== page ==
Laptops – A Tech’s View


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A view from the inside – Zach Johnson

I work as a ResNet technician at my university. Every day, we get a
whole slew of different machines coming in for problems ranging from
AIM not working to the whole computer not working. In my two years
there, I’ve come to a single conclusion about laptops:

EVERY laptop maker has serious problems with reliability and quality.

The laptops I see most frequently in the Res are HPs and Dells (not
surprisingly). I’d say that maybe 80% of those have desktop Celerons
and desktop Pentium 4 processors in them, and I’d say that maybe 50% of
those have overheating problems. Those aren’t good statistics . . .

Overheating has a range of definitions, though – ranging from loud,
annoying fans, having to prop the laptop up on something to allow
adequate airflow to fans that are stupidly placed facing down toward
the desk, to literally leaving a red burn mark on a girl.

One facet of overheating that a lot of people don’t consider are the
secondary failures associated with heat – everyone knows that it will
get really hot, really loud and sometimes even shut down. Only a
few know that this heat buildup is frying hard drives left and right.

These same HPs and Dells that overheat end up needing new hard drives
because the old one is literally clicking, or the data is corrupt, or the
hard drive simply isn’t detected at all.

Therefore, my word of advice on laptop purchases:

IF you need one, get one with a MOBILE processor, and be prepared for
issues anyway.

Laptops are abused because they’re small and portable. People pick
them up to get a piece of paper out from under the computer and then
just let it drop back down to the desk. They sling it around in their
backpacks, they spill soda on it, etc. They’re just not the best
idea.

Unless you actually NEED the portability, go with a desktop.

Most students find that they don’t need a laptop for school work, and
I’d say that for most students, the only good reason to have a laptop
is so they don’t hurt their back when coming down to ResNet to get it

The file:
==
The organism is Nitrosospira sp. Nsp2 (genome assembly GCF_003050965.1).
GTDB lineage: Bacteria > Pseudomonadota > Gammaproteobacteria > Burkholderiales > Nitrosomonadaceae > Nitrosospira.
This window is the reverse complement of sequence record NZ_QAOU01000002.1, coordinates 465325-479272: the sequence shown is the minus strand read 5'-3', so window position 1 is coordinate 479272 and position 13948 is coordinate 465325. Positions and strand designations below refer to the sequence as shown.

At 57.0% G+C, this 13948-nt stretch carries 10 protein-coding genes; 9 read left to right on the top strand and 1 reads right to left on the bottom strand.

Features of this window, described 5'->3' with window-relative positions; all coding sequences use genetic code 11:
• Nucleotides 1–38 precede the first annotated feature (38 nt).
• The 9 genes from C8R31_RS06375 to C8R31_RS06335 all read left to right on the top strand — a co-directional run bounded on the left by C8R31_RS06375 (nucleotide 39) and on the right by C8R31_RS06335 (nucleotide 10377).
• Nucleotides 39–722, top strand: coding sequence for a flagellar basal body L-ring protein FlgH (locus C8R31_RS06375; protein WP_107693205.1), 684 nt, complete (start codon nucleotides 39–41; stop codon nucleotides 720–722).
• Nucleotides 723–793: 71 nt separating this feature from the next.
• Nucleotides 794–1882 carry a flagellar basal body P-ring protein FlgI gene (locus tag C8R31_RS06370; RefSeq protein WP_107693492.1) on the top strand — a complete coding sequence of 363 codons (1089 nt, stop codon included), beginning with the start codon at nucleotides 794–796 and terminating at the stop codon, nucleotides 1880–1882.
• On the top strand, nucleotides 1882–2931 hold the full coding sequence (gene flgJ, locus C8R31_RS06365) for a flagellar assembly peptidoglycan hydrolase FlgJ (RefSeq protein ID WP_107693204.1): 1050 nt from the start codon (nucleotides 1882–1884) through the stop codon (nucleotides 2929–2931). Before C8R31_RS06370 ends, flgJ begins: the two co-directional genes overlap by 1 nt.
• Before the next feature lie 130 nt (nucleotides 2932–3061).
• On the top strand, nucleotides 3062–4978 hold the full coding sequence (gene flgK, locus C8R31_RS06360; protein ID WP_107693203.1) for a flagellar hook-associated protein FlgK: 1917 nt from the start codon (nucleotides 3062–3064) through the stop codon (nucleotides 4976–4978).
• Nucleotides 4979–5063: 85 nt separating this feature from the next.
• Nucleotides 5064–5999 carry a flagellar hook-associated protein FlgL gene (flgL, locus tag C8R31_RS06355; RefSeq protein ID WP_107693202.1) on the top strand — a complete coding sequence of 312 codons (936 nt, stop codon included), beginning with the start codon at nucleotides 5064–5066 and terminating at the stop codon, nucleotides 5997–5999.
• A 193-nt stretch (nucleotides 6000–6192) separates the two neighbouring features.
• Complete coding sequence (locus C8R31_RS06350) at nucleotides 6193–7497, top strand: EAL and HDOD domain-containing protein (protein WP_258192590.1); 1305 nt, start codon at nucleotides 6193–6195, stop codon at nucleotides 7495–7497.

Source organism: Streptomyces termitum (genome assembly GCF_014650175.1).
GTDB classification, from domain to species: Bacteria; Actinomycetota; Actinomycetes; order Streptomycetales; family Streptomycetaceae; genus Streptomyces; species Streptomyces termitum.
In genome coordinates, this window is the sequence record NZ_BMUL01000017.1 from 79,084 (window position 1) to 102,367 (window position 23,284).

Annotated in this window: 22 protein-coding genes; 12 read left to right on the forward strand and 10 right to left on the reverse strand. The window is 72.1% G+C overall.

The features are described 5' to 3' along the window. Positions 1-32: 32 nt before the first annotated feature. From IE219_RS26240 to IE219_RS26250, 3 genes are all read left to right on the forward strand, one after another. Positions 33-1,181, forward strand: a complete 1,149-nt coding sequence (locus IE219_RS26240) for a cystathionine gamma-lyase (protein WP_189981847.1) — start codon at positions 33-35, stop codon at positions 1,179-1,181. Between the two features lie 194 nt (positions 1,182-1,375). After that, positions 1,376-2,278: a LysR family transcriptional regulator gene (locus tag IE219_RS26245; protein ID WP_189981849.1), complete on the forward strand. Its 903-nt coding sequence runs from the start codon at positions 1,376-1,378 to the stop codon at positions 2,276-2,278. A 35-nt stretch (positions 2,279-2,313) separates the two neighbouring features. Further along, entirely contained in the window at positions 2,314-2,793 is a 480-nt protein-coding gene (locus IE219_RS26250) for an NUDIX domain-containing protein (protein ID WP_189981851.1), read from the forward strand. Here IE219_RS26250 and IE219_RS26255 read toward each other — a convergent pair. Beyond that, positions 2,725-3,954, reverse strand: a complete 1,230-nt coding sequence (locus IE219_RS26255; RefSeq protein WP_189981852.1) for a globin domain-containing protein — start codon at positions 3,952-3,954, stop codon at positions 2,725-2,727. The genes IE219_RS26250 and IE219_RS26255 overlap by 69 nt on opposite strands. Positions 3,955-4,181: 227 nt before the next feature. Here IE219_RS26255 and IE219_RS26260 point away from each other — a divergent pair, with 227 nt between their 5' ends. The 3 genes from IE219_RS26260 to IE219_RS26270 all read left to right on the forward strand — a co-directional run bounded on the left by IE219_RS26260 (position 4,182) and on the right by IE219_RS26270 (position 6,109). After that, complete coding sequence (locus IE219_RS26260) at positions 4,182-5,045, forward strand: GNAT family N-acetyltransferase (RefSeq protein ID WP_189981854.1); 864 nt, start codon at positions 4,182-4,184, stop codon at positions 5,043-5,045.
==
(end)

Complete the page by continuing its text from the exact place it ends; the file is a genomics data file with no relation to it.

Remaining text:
fixed.

Now please don’t assume that just the above two brands are bad – they’re
just the largest makers of computers, so a lot of people have them. We
get Sony and a smattering of everything else as well. We even see a
few Apples, though only one or two for hardware problems.

So what are my recommendations?
{mospagebreak}

  1. If it’s big, thick, offers every feature under the sun, and has a
    desktop processor in it – forget about it. There’s a reason why these
    are so cheap.

  2. If your student or sibling or grandmother spends the majority of
    their time writing papers and checking email, you don’t need top of the
    line on every component. The Celeron M (based on the Pentium M) is a
    large step up from the Celerons of old.

  3. Make sure you get 512 MB of RAM. This is another way that
    manufacturers make laptops cheap, and this is why laptops get so slow.
    They’re hobbled with 4200 rpm hard drives, so swapping to disk is not
    something you want your laptop to do.

  4. Pentium M, Celeron M, G4 and Pentium 4m simply don’t overheat
    unless something is broken. Buy these.

    I’ve had quite a few unpleasant experiences with AMD Athlon XPm
    based laptops as well. HP is pretty much the only manufacturer of
    these, but they get just as hot as desktop Pentium 4s for some reason I
    can’t explain.

  5. Make sure you need a laptop – you’d be surprised how many people
    really don’t.

  6. Check to make sure that, if this is for a college student, the
    university doesn’t offer antivirus software. If they do, you don’t
    need to buy any for the laptop and it won’t expire in six months.

  7. Give the person a quick tutorial on antivirus and antispyware
    checks so that they can do them on their own. This will keep them out
    of the local ResNet and out of your hair.

Please also note that there are exceptions to these rules – Certain
laptops with desktop processors never overheat, and certain
Centrino-based laptops get quite hot (they don’t overheat, but their
hard drives die). I don’t mean to single Dell out, as they probably
represent more than 50% of purchases at my school, but I’ve seen more
Dells with bad hard drives than I can count.

Lastly, remember that computers fail – I’ve had a bad experience with
probably every major and minor brand that can be purchased in the
United States. This doesn’t mean they’re all bad.

Zach Johnson (zachj in the forums)

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